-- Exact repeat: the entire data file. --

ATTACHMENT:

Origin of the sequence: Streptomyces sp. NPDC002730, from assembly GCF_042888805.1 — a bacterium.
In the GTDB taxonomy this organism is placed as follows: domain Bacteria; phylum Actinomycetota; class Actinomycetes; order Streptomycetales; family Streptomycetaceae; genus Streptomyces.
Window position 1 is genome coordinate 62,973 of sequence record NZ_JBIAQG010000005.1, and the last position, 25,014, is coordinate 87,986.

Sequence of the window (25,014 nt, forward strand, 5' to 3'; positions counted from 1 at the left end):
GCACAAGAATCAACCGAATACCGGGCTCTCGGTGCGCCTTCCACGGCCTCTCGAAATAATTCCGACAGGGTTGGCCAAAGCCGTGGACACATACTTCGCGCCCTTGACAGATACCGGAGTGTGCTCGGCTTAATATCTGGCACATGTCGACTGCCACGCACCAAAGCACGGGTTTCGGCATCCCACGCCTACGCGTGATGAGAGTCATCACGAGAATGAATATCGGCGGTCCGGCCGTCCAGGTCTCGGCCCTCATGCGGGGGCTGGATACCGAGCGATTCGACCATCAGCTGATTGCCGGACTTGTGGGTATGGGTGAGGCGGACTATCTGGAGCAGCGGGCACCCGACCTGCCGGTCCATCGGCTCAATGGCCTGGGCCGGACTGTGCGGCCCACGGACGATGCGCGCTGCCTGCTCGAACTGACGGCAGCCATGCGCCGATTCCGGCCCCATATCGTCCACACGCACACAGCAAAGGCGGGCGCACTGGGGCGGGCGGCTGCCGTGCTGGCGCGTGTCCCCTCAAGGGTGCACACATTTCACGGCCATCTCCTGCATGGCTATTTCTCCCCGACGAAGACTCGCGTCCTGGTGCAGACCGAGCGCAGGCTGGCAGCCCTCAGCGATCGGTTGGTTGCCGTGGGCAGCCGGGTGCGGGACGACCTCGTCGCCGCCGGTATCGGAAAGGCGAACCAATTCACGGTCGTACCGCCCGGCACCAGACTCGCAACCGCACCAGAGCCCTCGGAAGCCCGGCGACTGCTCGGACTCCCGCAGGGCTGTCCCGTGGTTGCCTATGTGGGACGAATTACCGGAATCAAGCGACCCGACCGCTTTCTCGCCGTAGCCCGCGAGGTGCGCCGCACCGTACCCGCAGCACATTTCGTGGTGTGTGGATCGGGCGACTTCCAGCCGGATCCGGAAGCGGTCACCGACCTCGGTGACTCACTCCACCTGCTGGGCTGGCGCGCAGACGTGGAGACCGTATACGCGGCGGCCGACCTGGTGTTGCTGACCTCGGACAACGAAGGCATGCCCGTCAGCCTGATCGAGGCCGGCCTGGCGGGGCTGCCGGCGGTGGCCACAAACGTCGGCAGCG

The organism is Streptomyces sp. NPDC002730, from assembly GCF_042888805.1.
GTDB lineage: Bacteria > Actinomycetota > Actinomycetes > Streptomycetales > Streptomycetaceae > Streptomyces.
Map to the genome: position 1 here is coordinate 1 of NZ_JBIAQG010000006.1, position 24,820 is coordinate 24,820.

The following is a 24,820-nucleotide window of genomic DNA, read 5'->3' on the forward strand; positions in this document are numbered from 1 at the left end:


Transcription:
Origin of the sequence: Streptomyces sp. NPDC002730, from assembly GCF_042888805.1 — a bacterium.
In the GTDB taxonomy this organism is placed as follows: domain Bacteria; phylum Actinomycetota; class Actinomycetes; order Streptomycetales; family Streptomycetaceae; genus Streptomyces.
Window position 1 is genome coordinate 62,973 of sequence record NZ_JBIAQG010000005.1, and the last position, 25,014, is coordinate 87,986.

Sequence of the window (25,014 nt, forward strand, 5' to 3'; positions counted from 1 at the left end):
GCACAAGAATCAACCGAATACCGGGCTCTCGGTGCGCCTTCCACGGCCTCTCGAAATAATTCCGACAGGGTTGGCCAAAGCCGTGGACACATACTTCGCGCCCTTGACAGATACCGGAGTGTGCTCGGCTTAATATCTGGCACATGTCGACTGCCACGCACCAAAGCACGGGTTTCGGCATCCCACGCCTACGCGTGATGAGAGTCATCACGAGAATGAATATCGGCGGTCCGGCCGTCCAGGTCTCGGCCCTCATGCGGGGGCTGGATACCGAGCGATTCGACCATCAGCTGATTGCCGGACTTGTGGGTATGGGTGAGGCGGACTATCTGGAGCAGCGGGCACCCGACCTGCCGGTCCATCGGCTCAATGGCCTGGGCCGGACTGTGCGGCCCACGGACGATGCGCGCTGCCTGCTCGAACTGACGGCAGCCATGCGCCGATTCCGGCCCCATATCGTCCACACGCACACAGCAAAGGCGGGCGCACTGGGGCGGGCGGCTGCCGTGCTGGCGCGTGTCCCCTCAAGGGTGCACACATTTCACGGCCATCTCCTGCATGGCTATTTCTCCCCGACGAAGACTCGCGTCCTGGTGCAGACCGAGCGCAGGCTGGCAGCCCTCAGCGATCGGTTGGTTGCCGTGGGCAGCCGGGTGCGGGACGACCTCGTCGCCGCCGGTATCGGAAAGGCGAACCAATTCACGGTCGTACCGCCCGGCACCAGACTCGCAACCGCACCAGAGCCCTCGGAAGCCCGGCGACTGCTCGGACTCCCGCAGGGCTGTCCCGTGGTTGCCTATGTGGGACGAATTACCGGAATCAAGCGACCCGACCGCTTTCTCGCCGTAGCCCGCGAGGTGCGCCGCACCGTACCCGCAGCACATTTCGTGGTGTGTGGATCGGGCGACTTCCAGCCGGATCCGGAAGCGGTCACCGACCTCGGTGACTCACTCCACCTGCTGGGCTGGCGCGCAGACGTGGAGACCGTATACGCGGCGGCCGACCTGGTGTTGCTGACCTCGGACAACGAAGGCATGCCCGTCAGCCTGATCGAGGCCGGCCTGGCGGGGCTGCCGGCGGTGGCCACAAACGTCGGCAGCG

The organism is Streptomyces sp. NPDC002730, from assembly GCF_042888805.1.
GTDB lineage: Bacteria > Actinomycetota > Actinomycetes > Streptomycetales > Streptomycetaceae > Streptomyces.
Map to the genome: position 1 here is coordinate 1 of NZ_JBIAQG010000006.1, position 24,820 is coordinate 24,820.

The following is a 24,820-nucleotide window of genomic DNA, read 5'->3' on the forward strand; positions in this document are numbered from 1 at the left end: